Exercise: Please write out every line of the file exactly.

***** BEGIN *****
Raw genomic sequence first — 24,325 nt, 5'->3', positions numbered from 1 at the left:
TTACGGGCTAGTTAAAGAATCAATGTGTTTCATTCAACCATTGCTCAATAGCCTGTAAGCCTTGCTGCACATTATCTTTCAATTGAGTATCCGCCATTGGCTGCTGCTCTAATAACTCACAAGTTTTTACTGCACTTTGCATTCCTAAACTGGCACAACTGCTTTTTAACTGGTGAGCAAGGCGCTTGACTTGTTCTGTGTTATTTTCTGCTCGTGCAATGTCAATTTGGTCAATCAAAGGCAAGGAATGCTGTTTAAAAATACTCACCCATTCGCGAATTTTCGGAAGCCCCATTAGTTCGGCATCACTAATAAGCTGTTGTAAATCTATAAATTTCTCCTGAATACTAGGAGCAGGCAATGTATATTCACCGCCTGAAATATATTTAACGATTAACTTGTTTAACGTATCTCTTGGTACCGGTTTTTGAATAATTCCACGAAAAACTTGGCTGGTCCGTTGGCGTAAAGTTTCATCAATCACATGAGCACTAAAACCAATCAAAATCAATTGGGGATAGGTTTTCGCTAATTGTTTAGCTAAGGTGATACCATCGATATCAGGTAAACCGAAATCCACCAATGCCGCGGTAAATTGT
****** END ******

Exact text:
Raw genomic sequence first — 24,325 nt, 5'->3', positions numbered from 1 at the left:
TTACGGGCTAGTTAAAGAATCAATGTGTTTCATTCAACCATTGCTCAATAGCCTGTAAGCCTTGCTGCACATTATCTTTCAATTGAGTATCCGCCATTGGCTGCTGCTCTAATAACTCACAAGTTTTTACTGCACTTTGCATTCCTAAACTGGCACAACTGCTTTTTAACTGGTGAGCAAGGCGCTTGACTTGTTCTGTGTTATTTTCTGCTCGTGCAATGTCAATTTGGTCAATCAAAGGCAAGGAATGCTGTTTAAAAATACTCACCCATTCGCGAATTTTCGGAAGCCCCATTAGTTCGGCATCACTAATAAGCTGTTGTAAATCTATAAATTTCTCCTGAATACTAGGAGCAGGCAATGTATATTCACCGCCTGAAATATATTTAACGATTAACTTGTTTAACGTATCTCTTGGTACCGGTTTTTGAATAATTCCACGAAAAACTTGGCTGGTCCGTTGGCGTAAAGTTTCATCAATCACATGAGCACTAAAACCAATCAAAATCAATTGGGGATAGGTTTTCGCTAATTGTTTAGCTAAGGTGATACCATCGATATCAGGTAAACCGAAATCCACCAATGCCGCGGTAAATTGT